|Small-scale tobacco farming in Africa: A vicious circle|
|Written by Feri Gwata (1) Monday, 18 April 2011 08:10|
There is growing interest in tobacco farming in many rural communities in Africa. The criticisms levelled against it notwithstanding, many small-scale farmers are resorting to tobacco farming to supplement household income. With rainfall becoming increasingly erratic, the production of food crops has declined significantly in recent years. Consequently, farmers are resorting to the cultivation of cash crops such as tobacco as a risk management strategy. In comparison to traditional food crops, tobacco market prices tend to be significantly higher. As such, tobacco production provides relatively high economic returns to household resources.
However, small-scale tobacco farmers find themselves in a vicious circle. While tobacco farming affords them the opportunity to increase household income in the short term, it is inextricably linked to ecosystem degradation. The main variety grown by small-scale farmers in developing countries requires an energy-intensive drying process (curing) in specialised barns which are usually fuelled by wood. As such, tobacco curing entails considerable wood consumption resulting in extensive deforestation. Both deforestation and the burning of fuels contribute significantly to greenhouse gas (GHG) emissions. In addition, because tobacco plants are highly susceptible to diseases, tobacco farming entails the extensive use of pesticides which contribute to land pollution. Against this backdrop, this paper discusses the development conundrum: can small-scale farmers strike a balance between economic development and environmental conservation?
Tobacco farming as a risk management strategy
Crop diversification is a common risk management strategy among resource-poor farmers, who have limited access to risk diffusion mechanisms such as crop insurance. By combining farming activities with low positive covariance, farmers are able to mitigate income risk. With increased variability in both rainfall timing and rainfall level, many small-scale farmers are venturing into cash crop production as a means of cushioning the impact of poor food crop harvests. Specifically, farmers are increasingly diversifying into tobacco, which has a guaranteed market and sells at a much higher price than most food crops. In Zimbabwe for example, the average price of a kilogramme of maize is US$ 0.32 while a kilogramme of tobacco is currently selling at an average price of US$ 2.09.(2) Given this huge price disparity the growing interest in tobacco farming is to be expected, especially at a time when rural livelihoods are under immense threat.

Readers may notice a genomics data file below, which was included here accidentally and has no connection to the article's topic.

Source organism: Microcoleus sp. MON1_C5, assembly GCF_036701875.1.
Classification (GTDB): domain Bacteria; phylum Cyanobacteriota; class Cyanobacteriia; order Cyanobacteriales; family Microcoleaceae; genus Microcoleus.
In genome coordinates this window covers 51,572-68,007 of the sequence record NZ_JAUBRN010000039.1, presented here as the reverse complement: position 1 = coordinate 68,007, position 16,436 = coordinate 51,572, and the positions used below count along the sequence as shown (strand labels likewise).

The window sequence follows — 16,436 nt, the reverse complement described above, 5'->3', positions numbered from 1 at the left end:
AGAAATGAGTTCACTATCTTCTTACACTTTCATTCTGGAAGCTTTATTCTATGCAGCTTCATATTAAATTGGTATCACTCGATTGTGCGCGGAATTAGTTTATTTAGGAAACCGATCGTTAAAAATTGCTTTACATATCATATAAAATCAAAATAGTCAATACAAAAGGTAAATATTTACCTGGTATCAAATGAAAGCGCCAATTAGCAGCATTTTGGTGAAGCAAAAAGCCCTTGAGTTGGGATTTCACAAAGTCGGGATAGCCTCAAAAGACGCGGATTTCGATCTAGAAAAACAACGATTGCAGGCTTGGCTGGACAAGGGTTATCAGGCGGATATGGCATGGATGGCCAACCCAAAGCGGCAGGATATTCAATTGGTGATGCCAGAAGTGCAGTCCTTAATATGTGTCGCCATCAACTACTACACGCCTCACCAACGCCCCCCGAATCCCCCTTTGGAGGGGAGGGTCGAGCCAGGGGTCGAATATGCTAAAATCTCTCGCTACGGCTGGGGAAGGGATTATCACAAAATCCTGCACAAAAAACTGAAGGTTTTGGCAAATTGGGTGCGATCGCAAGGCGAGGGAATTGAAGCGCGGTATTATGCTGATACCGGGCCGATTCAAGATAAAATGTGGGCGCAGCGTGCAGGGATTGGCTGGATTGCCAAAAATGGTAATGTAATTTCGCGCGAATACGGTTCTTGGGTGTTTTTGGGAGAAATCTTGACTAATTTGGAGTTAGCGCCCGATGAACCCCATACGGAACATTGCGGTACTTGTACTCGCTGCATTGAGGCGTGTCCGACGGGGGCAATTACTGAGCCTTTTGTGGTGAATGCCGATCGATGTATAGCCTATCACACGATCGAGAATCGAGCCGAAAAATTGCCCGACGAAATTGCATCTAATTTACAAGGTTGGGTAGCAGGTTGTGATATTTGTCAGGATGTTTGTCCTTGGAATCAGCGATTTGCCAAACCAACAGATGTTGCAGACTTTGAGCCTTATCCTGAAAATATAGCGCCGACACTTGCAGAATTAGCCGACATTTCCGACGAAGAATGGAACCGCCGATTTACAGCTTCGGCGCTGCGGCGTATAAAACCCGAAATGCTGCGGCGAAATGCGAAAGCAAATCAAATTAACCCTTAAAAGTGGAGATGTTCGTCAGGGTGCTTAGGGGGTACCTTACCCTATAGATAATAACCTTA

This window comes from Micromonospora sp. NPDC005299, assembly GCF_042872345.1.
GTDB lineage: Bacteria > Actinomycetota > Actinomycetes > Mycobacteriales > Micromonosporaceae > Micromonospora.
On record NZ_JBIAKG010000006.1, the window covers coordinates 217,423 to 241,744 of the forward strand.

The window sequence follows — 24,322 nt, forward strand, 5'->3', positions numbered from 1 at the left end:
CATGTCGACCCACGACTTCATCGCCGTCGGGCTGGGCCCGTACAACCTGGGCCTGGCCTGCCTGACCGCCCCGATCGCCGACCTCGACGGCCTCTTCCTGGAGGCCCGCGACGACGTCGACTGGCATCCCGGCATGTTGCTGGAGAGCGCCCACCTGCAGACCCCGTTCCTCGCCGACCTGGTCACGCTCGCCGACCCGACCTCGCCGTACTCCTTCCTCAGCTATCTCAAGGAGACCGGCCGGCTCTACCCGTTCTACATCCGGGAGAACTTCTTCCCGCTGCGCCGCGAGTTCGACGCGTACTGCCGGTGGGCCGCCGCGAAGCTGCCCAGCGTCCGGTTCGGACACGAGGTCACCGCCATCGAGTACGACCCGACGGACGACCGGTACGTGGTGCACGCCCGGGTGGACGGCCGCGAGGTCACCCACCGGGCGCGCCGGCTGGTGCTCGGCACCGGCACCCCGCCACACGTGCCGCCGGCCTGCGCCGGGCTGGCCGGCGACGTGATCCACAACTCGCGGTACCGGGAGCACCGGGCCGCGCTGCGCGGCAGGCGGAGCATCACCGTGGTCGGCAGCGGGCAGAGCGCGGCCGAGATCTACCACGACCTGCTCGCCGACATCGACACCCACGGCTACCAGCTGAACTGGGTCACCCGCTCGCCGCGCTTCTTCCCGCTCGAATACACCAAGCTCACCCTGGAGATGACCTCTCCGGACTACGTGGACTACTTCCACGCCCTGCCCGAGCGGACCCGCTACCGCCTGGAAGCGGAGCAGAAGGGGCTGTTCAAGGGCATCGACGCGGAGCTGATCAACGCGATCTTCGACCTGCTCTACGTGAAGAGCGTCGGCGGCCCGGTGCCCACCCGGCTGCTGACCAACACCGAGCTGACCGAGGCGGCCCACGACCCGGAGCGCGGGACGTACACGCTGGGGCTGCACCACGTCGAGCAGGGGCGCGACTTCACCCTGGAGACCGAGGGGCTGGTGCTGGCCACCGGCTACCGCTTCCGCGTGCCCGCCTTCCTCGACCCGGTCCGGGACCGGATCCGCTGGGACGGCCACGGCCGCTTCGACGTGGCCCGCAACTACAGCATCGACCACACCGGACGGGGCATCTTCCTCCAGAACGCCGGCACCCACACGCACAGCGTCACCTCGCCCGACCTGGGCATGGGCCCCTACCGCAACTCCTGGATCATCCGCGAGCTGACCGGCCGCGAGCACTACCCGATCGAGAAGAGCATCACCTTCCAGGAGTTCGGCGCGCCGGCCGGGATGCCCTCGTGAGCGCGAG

Judith Hungwe is a small-scale farmer from Zimbabwe’s Mashonaland East Province who ventured into tobacco farming two years ago. The province is characterised by moderate to low rainfall and temperatures ranging between 15.5-30◦C(3); conditions which are conducive for tobacco production. The crop (popularly known as the golden leaf) thrives in warm climates with a sufficiently long dry season, necessary for harvesting and curing the crop.(4)
Hungwe, who has thirty years of farming experience, explains that the decision to venture into tobacco production was not a foregone conclusion. While she was aware of the financial benefits, she was initially deterred by its labour intensity. “It is hard work; the drying especially. You have to get up at least twice during the night to put more wood in the furnace until the temperature reaches 70◦C. Bear in mind, the drying process takes seven days. I already had so much work on my hands, growing maize and paprika and my vegetable garden.” However, frequent crop failure and the noticeable improvement in the quality of life of neighbouring farmers who ventured into tobacco farming before her, persuaded Hungwe to eventually follow suit. She has since allocated two hectares of land to tobacco cultivation and has built a specialised curing barn out of baked brick in which she dries the tobacco after harvesting. In addition she has converted one of her thatched kitchens into a storage room in which she keeps the dried tobacco before transporting it to market.
Hungwe explains that her household’s quality of life has improved considerably since she began tobacco farming. Although the cultivation process is notably labour and input intensive, her household income has increased significantly. With the additional income she is now able to afford goods and services which she could not afford a few years ago. Most importantly, she managed to install a home solar system which powers a few lamps, small television set and radio, affording her access to information on current affairs. Further, she has taken advantage of increased Information and Communication Technologies (ICT) connectivity in the district by purchasing a cell phone, which is an essential means of maintaining direct and constant communication with the market. Previously, small-scale farmers lacked information on commodity prices and often had to travel to the point of sale to make enquiries. This was costly, both financially and in terms of labour hours spent away from the farm. In addition, and perhaps most important, is the reduced income risk. As Hungwe explains, “Before I started growing tobacco, if I had a poor crop, I knew my family would go hungry. Now, I don’t worry so much because I always have a little money saved.”
Environmental and health concerns